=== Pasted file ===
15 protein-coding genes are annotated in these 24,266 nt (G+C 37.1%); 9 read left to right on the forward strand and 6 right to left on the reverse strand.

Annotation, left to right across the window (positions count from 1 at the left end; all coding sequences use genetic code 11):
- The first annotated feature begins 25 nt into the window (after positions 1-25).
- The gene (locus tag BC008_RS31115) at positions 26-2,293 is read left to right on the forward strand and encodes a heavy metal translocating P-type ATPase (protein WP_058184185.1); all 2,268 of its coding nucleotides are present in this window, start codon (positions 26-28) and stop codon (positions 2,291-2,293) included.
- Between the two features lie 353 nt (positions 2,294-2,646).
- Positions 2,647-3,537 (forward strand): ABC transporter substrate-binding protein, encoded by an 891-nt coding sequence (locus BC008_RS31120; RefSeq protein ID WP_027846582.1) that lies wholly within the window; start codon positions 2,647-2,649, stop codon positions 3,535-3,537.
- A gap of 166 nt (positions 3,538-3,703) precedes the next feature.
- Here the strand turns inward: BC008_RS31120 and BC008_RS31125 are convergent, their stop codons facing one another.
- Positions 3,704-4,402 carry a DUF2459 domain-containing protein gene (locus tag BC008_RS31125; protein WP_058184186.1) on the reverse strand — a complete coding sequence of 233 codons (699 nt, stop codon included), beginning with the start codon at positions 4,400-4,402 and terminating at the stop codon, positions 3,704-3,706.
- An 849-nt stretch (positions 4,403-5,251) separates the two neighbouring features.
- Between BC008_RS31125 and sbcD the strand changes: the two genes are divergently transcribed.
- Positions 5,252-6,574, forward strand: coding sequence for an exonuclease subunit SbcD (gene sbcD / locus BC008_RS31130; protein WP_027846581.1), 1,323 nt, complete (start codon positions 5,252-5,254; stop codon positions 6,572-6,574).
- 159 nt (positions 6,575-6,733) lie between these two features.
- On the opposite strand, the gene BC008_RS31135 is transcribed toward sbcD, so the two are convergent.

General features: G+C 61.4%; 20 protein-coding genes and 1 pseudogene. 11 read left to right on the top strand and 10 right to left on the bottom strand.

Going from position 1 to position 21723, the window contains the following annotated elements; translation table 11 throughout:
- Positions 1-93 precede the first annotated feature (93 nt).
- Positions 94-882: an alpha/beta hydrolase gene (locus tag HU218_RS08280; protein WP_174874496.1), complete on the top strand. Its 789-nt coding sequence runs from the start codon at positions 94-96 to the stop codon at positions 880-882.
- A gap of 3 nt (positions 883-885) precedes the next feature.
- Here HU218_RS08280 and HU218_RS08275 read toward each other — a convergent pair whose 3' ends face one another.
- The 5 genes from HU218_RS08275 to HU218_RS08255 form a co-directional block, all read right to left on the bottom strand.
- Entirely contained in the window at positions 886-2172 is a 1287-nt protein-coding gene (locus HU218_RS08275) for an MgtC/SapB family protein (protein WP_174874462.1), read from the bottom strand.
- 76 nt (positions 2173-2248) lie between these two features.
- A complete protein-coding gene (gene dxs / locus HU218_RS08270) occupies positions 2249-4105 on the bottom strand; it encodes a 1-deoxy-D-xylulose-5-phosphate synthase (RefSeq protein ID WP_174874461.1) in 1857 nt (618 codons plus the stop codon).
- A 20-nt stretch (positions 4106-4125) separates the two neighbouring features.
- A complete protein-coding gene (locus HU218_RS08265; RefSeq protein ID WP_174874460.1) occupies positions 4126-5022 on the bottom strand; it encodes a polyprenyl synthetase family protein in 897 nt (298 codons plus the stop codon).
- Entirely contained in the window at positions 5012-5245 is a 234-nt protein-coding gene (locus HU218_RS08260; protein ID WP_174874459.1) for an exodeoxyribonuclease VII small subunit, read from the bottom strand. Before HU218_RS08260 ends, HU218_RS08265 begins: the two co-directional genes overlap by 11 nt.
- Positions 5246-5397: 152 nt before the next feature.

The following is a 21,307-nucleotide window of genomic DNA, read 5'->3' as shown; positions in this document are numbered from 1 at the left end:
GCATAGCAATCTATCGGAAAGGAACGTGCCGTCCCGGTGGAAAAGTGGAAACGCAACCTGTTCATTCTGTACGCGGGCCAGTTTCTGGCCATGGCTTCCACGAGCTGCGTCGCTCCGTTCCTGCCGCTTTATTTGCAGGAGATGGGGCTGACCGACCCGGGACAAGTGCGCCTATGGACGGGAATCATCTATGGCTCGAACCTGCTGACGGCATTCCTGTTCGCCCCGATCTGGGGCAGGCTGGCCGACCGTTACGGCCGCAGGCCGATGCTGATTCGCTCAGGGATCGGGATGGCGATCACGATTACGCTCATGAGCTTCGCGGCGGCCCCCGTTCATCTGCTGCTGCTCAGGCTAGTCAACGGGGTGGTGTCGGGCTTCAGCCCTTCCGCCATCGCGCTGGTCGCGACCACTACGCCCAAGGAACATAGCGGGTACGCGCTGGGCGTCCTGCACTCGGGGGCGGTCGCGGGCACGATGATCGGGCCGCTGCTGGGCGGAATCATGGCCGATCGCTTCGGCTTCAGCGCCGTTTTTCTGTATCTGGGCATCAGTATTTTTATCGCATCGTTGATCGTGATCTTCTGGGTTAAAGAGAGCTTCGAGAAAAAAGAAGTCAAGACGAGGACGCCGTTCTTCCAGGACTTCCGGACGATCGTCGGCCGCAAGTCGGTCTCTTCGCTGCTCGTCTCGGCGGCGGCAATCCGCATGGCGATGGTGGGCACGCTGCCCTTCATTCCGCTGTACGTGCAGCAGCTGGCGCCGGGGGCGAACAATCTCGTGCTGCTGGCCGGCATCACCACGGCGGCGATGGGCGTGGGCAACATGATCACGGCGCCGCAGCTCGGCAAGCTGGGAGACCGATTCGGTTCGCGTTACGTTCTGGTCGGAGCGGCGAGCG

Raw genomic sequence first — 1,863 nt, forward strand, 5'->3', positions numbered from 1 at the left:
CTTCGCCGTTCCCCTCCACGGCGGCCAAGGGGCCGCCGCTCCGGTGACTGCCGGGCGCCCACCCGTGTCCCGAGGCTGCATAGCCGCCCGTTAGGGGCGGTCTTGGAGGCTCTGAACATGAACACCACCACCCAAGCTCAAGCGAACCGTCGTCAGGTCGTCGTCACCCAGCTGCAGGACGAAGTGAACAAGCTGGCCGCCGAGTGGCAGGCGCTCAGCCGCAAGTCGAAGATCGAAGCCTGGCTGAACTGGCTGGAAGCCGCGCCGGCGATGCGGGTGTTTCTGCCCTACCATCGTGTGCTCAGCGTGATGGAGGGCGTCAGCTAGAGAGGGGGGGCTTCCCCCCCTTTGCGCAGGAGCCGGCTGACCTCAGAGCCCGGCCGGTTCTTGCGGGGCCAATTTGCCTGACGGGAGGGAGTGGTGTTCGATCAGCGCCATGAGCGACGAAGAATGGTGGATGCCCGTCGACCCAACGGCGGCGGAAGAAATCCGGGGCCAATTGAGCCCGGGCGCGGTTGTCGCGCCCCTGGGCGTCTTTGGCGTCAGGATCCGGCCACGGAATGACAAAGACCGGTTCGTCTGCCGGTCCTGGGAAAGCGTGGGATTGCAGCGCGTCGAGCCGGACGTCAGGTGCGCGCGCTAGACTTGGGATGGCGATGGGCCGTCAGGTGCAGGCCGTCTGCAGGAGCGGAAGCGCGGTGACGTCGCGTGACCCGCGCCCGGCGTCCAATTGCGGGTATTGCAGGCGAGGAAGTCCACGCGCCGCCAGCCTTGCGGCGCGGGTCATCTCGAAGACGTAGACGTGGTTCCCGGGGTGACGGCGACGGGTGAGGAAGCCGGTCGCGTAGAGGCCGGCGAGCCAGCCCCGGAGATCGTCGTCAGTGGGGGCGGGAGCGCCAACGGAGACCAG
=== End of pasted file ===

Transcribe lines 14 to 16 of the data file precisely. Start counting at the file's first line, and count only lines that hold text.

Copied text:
- On the opposite strand, the gene BC008_RS31135 is transcribed toward sbcD, so the two are convergent.

General features: G+C 61.4%; 20 protein-coding genes and 1 pseudogene. 11 read left to right on the top strand and 10 right to left on the bottom strand.

Going from position 1 to position 21723, the window contains the following annotated elements; translation table 11 throughout: